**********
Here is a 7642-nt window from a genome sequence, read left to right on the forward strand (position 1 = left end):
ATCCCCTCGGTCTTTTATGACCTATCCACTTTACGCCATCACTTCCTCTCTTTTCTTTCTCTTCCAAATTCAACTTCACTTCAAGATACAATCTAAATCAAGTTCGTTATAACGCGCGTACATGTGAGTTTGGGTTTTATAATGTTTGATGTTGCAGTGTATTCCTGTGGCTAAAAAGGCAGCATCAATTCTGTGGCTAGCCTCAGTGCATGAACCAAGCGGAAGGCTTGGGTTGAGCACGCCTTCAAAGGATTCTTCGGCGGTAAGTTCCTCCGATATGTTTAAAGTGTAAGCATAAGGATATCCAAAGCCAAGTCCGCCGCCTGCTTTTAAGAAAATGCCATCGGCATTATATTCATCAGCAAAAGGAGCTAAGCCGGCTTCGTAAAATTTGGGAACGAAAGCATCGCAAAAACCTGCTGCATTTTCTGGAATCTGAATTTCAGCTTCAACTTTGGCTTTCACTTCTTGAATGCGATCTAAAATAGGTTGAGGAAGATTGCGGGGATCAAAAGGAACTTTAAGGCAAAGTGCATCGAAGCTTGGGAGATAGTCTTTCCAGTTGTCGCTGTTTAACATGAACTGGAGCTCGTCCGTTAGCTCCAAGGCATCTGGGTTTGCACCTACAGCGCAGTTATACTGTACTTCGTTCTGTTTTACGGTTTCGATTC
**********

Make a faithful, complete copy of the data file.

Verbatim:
Here is a 7642-nt window from a genome sequence, read left to right on the forward strand (position 1 = left end):
ATCCCCTCGGTCTTTTATGACCTATCCACTTTACGCCATCACTTCCTCTCTTTTCTTTCTCTTCCAAATTCAACTTCACTTCAAGATACAATCTAAATCAAGTTCGTTATAACGCGCGTACATGTGAGTTTGGGTTTTATAATGTTTGATGTTGCAGTGTATTCCTGTGGCTAAAAAGGCAGCATCAATTCTGTGGCTAGCCTCAGTGCATGAACCAAGCGGAAGGCTTGGGTTGAGCACGCCTTCAAAGGATTCTTCGGCGGTAAGTTCCTCCGATATGTTTAAAGTGTAAGCATAAGGATATCCAAAGCCAAGTCCGCCGCCTGCTTTTAAGAAAATGCCATCGGCATTATATTCATCAGCAAAAGGAGCTAAGCCGGCTTCGTAAAATTTGGGAACGAAAGCATCGCAAAAACCTGCTGCATTTTCTGGAATCTGAATTTCAGCTTCAACTTTGGCTTTCACTTCTTGAATGCGATCTAAAATAGGTTGAGGAAGATTGCGGGGATCAAAAGGAACTTTAAGGCAAAGTGCATCGAAGCTTGGGAGATAGTCTTTCCAGTTGTCGCTGTTTAACATGAACTGGAGCTCGTCCGTTAGCTCCAAGGCATCTGGGTTTGCACCTACAGCGCAGTTATACTGTACTTCGTTCTGTTTTACGGTTTCGATTC